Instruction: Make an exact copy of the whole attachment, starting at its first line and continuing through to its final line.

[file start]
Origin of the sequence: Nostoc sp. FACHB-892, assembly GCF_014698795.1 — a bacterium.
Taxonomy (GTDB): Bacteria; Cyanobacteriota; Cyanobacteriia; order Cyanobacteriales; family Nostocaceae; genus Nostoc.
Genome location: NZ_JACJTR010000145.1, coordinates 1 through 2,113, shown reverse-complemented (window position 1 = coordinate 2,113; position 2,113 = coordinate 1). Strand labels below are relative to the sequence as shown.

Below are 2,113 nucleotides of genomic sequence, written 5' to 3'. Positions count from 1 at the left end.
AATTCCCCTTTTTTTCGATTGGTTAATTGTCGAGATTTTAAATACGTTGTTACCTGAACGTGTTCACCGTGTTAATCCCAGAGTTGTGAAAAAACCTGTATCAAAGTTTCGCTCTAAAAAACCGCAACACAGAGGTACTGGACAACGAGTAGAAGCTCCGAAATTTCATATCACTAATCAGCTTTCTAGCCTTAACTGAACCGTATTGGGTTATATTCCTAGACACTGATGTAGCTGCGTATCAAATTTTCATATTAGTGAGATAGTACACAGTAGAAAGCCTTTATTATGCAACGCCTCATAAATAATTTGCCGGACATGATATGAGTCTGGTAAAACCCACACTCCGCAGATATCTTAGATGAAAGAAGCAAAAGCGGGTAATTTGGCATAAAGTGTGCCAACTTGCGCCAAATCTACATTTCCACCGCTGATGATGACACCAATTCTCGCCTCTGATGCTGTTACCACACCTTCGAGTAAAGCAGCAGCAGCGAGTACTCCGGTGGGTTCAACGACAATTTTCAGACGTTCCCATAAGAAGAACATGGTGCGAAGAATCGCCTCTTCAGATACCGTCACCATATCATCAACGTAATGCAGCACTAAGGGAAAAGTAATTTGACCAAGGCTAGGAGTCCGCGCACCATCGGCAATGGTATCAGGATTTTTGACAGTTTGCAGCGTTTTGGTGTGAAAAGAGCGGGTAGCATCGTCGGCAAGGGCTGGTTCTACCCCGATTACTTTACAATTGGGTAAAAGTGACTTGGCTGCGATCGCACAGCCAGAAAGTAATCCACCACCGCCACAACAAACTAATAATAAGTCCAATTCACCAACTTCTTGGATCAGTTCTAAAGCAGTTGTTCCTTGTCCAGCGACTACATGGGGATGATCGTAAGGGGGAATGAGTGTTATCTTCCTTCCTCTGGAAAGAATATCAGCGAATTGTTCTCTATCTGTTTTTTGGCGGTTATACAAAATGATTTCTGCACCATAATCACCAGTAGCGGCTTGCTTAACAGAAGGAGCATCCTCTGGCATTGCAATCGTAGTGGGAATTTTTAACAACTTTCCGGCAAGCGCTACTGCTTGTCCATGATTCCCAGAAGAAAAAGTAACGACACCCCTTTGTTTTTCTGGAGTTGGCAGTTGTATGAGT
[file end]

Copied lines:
Origin of the sequence: Nostoc sp. FACHB-892, assembly GCF_014698795.1 — a bacterium.
Taxonomy (GTDB): Bacteria; Cyanobacteriota; Cyanobacteriia; order Cyanobacteriales; family Nostocaceae; genus Nostoc.
Genome location: NZ_JACJTR010000145.1, coordinates 1 through 2,113, shown reverse-complemented (window position 1 = coordinate 2,113; position 2,113 = coordinate 1). Strand labels below are relative to the sequence as shown.

Below are 2,113 nucleotides of genomic sequence, written 5' to 3'. Positions count from 1 at the left end.
AATTCCCCTTTTTTTCGATTGGTTAATTGTCGAGATTTTAAATACGTTGTTACCTGAACGTGTTCACCGTGTTAATCCCAGAGTTGTGAAAAAACCTGTATCAAAGTTTCGCTCTAAAAAACCGCAACACAGAGGTACTGGACAACGAGTAGAAGCTCCGAAATTTCATATCACTAATCAGCTTTCTAGCCTTAACTGAACCGTATTGGGTTATATTCCTAGACACTGATGTAGCTGCGTATCAAATTTTCATATTAGTGAGATAGTACACAGTAGAAAGCCTTTATTATGCAACGCCTCATAAATAATTTGCCGGACATGATATGAGTCTGGTAAAACCCACACTCCGCAGATATCTTAGATGAAAGAAGCAAAAGCGGGTAATTTGGCATAAAGTGTGCCAACTTGCGCCAAATCTACATTTCCACCGCTGATGATGACACCAATTCTCGCCTCTGATGCTGTTACCACACCTTCGAGTAAAGCAGCAGCAGCGAGTACTCCGGTGGGTTCAACGACAATTTTCAGACGTTCCCATAAGAAGAACATGGTGCGAAGAATCGCCTCTTCAGATACCGTCACCATATCATCAACGTAATGCAGCACTAAGGGAAAAGTAATTTGACCAAGGCTAGGAGTCCGCGCACCATCGGCAATGGTATCAGGATTTTTGACAGTTTGCAGCGTTTTGGTGTGAAAAGAGCGGGTAGCATCGTCGGCAAGGGCTGGTTCTACCCCGATTACTTTACAATTGGGTAAAAGTGACTTGGCTGCGATCGCACAGCCAGAAAGTAATCCACCACCGCCACAACAAACTAATAATAAGTCCAATTCACCAACTTCTTGGATCAGTTCTAAAGCAGTTGTTCCTTGTCCAGCGACTACATGGGGATGATCGTAAGGGGGAATGAGTGTTATCTTCCTTCCTCTGGAAAGAATATCAGCGAATTGTTCTCTATCTGTTTTTTGGCGGTTATACAAAATGATTTCTGCACCATAATCACCAGTAGCGGCTTGCTTAACAGAAGGAGCATCCTCTGGCATTGCAATCGTAGTGGGAATTTTTAACAACTTTCCGGCAAGCGCTACTGCTTGTCCATGATTCCCAGAAGAAAAAGTAACGACACCCCTTTGTTTTTCTGGAGTTGGCAGTTGTATGAGT